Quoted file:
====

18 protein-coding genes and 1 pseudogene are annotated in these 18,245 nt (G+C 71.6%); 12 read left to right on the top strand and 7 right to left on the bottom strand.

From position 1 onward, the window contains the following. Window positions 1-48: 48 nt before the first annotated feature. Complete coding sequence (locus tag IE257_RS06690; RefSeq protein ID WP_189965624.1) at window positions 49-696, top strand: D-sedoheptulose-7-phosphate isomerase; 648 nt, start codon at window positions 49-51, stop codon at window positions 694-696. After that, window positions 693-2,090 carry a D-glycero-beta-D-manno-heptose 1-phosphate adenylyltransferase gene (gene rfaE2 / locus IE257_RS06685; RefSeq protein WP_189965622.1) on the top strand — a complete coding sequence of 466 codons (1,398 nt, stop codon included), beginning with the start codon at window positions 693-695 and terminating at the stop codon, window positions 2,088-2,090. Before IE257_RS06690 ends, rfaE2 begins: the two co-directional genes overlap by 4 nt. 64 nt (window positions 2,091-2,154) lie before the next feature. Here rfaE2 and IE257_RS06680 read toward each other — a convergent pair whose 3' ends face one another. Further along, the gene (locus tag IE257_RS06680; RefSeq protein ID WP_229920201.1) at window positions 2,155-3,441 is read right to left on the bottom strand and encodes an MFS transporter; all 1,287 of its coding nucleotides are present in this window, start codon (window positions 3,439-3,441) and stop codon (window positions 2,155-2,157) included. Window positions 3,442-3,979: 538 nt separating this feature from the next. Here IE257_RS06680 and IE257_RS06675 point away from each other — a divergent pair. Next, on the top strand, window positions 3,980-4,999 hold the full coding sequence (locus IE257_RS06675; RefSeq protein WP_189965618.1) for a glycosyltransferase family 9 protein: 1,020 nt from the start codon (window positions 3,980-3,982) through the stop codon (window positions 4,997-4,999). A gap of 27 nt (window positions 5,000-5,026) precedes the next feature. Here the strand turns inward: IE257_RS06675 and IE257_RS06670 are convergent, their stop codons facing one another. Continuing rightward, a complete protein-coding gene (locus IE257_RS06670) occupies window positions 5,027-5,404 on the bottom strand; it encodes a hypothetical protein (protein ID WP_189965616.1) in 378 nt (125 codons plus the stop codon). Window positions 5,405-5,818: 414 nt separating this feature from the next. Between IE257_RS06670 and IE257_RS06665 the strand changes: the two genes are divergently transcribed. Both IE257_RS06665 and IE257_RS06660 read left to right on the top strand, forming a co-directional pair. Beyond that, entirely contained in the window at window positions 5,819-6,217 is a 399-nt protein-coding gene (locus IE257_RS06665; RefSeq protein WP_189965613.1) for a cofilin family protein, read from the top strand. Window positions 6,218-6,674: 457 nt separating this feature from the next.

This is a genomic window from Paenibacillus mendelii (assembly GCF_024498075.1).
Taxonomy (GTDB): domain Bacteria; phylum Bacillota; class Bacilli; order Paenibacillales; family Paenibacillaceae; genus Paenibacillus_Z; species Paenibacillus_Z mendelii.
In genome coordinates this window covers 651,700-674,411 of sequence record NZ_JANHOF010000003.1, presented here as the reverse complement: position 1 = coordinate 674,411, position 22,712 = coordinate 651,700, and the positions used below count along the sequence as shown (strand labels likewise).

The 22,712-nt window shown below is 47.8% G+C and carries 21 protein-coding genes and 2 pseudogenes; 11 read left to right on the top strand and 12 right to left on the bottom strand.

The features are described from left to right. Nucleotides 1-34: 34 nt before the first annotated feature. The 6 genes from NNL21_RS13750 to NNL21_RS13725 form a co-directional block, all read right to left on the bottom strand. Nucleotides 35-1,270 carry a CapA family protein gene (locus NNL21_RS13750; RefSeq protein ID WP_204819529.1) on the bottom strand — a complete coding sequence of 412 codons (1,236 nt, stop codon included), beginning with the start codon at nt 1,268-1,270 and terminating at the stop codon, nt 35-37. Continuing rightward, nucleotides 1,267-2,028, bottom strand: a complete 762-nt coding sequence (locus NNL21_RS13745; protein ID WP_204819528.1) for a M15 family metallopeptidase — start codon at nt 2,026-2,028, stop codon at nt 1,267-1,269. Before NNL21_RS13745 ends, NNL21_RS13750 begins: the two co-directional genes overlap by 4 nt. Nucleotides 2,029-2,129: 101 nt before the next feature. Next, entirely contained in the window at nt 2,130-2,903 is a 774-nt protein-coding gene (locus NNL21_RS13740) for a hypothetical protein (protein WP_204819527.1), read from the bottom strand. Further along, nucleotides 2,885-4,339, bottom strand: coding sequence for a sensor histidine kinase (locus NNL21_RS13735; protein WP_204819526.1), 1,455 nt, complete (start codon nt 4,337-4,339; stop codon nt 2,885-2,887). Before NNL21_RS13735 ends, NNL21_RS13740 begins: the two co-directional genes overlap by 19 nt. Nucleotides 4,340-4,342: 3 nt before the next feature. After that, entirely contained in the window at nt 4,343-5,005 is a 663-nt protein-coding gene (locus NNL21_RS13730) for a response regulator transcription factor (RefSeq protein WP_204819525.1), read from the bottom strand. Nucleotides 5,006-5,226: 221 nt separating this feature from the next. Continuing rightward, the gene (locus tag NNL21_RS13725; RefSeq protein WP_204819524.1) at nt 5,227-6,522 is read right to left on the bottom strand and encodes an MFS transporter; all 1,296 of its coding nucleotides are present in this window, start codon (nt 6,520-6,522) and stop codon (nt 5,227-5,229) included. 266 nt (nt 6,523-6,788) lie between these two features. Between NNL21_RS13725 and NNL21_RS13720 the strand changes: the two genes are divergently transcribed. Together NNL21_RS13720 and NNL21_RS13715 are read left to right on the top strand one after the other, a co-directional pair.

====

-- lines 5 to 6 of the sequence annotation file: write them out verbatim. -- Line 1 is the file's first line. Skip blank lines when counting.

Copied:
In genome coordinates this window covers 651,700-674,411 of sequence record NZ_JANHOF010000003.1, presented here as the reverse complement: position 1 = coordinate 674,411, position 22,712 = coordinate 651,700, and the positions used below count along the sequence as shown (strand labels likewise).

The 22,712-nt window shown below is 47.8% G+C and carries 21 protein-coding genes and 2 pseudogenes; 11 read left to right on the top strand and 12 right to left on the bottom strand.